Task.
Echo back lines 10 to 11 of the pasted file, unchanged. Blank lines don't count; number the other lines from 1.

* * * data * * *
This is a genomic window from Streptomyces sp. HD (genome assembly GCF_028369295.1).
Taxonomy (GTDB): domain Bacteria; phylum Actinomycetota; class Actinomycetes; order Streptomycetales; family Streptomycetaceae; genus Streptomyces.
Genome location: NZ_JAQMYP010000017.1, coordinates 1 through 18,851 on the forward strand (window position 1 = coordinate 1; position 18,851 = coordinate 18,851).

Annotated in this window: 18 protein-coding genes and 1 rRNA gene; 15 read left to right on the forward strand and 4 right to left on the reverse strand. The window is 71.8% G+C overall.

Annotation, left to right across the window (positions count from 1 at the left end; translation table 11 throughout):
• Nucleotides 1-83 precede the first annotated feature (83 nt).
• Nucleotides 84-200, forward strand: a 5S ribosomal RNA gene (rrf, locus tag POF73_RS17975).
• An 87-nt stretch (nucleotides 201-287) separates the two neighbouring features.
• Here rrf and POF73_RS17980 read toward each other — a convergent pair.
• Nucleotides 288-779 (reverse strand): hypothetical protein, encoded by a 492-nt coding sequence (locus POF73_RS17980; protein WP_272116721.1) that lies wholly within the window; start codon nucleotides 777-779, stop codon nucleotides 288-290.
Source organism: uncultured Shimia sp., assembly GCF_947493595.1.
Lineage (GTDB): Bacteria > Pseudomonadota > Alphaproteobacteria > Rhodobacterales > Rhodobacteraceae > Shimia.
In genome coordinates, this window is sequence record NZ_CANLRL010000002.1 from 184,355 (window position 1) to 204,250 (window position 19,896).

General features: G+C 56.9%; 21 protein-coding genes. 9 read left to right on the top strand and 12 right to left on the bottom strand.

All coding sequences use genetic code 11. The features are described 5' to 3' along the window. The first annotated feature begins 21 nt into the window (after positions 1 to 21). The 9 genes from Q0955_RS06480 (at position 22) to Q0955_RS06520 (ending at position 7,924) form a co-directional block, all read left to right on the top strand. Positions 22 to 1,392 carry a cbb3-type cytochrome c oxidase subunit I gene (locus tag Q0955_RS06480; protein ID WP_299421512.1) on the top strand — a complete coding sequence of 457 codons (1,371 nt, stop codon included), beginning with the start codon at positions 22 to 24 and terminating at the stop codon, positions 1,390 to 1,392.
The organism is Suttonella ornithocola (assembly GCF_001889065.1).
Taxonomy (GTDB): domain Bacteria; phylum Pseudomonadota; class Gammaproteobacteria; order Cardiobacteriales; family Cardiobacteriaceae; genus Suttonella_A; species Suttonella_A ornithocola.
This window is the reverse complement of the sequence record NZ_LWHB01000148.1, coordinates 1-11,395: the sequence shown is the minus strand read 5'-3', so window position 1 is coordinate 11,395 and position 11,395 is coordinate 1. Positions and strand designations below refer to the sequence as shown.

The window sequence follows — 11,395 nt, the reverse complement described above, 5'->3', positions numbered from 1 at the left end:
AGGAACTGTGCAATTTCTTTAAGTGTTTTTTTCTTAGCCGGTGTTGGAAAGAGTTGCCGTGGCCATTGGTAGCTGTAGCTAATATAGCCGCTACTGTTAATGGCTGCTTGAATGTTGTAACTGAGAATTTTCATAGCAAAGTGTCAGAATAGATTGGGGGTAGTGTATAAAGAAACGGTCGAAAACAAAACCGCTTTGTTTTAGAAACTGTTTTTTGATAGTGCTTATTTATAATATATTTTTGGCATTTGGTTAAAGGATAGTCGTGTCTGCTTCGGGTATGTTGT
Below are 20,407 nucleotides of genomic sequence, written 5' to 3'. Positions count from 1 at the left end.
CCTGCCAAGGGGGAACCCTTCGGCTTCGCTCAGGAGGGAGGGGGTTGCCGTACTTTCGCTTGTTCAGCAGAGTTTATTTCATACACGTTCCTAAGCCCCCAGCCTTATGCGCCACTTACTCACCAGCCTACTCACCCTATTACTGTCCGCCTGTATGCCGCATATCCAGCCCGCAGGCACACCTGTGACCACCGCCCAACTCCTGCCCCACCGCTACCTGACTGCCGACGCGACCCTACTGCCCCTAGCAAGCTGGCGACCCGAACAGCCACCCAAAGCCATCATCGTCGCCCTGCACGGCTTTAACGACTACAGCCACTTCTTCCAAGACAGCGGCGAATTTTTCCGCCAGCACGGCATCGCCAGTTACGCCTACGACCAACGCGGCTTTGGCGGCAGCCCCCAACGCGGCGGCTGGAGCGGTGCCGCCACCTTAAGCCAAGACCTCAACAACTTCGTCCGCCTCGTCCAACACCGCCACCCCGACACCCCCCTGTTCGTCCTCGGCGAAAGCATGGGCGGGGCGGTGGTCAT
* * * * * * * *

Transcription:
• Nucleotides 288-779 (reverse strand): hypothetical protein, encoded by a 492-nt coding sequence (locus POF73_RS17980; protein WP_272116721.1) that lies wholly within the window; start codon nucleotides 777-779, stop codon nucleotides 288-290.
Source organism: uncultured Shimia sp., assembly GCF_947493595.1.